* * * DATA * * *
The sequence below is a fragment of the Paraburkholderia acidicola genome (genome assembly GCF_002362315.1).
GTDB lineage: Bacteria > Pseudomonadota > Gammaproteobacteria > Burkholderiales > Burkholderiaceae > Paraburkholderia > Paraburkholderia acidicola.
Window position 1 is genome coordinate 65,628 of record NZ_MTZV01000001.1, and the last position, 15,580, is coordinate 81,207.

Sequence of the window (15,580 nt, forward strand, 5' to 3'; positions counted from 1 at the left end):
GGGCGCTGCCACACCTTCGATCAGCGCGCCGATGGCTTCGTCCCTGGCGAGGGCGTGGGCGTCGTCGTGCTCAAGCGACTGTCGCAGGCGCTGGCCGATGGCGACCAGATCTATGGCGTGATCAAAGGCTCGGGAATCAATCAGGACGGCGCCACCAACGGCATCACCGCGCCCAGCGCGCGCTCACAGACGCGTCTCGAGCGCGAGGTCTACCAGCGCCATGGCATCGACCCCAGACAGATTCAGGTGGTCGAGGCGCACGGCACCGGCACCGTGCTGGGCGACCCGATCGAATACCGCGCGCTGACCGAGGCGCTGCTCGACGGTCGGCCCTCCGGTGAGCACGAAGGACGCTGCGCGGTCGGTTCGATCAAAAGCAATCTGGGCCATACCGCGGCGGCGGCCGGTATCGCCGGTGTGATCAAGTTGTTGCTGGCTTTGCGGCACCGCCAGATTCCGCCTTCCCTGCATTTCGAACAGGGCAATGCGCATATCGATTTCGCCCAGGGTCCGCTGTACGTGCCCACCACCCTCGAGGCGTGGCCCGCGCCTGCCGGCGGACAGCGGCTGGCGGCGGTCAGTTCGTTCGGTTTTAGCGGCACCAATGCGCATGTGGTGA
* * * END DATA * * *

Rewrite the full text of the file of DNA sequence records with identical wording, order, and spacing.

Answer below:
The sequence below is a fragment of the Paraburkholderia acidicola genome (genome assembly GCF_002362315.1).
GTDB lineage: Bacteria > Pseudomonadota > Gammaproteobacteria > Burkholderiales > Burkholderiaceae > Paraburkholderia > Paraburkholderia acidicola.
Window position 1 is genome coordinate 65,628 of record NZ_MTZV01000001.1, and the last position, 15,580, is coordinate 81,207.

Sequence of the window (15,580 nt, forward strand, 5' to 3'; positions counted from 1 at the left end):
GGGCGCTGCCACACCTTCGATCAGCGCGCCGATGGCTTCGTCCCTGGCGAGGGCGTGGGCGTCGTCGTGCTCAAGCGACTGTCGCAGGCGCTGGCCGATGGCGACCAGATCTATGGCGTGATCAAAGGCTCGGGAATCAATCAGGACGGCGCCACCAACGGCATCACCGCGCCCAGCGCGCGCTCACAGACGCGTCTCGAGCGCGAGGTCTACCAGCGCCATGGCATCGACCCCAGACAGATTCAGGTGGTCGAGGCGCACGGCACCGGCACCGTGCTGGGCGACCCGATCGAATACCGCGCGCTGACCGAGGCGCTGCTCGACGGTCGGCCCTCCGGTGAGCACGAAGGACGCTGCGCGGTCGGTTCGATCAAAAGCAATCTGGGCCATACCGCGGCGGCGGCCGGTATCGCCGGTGTGATCAAGTTGTTGCTGGCTTTGCGGCACCGCCAGATTCCGCCTTCCCTGCATTTCGAACAGGGCAATGCGCATATCGATTTCGCCCAGGGTCCGCTGTACGTGCCCACCACCCTCGAGGCGTGGCCCGCGCCTGCCGGCGGACAGCGGCTGGCGGCGGTCAGTTCGTTCGGTTTTAGCGGCACCAATGCGCATGTGGTGA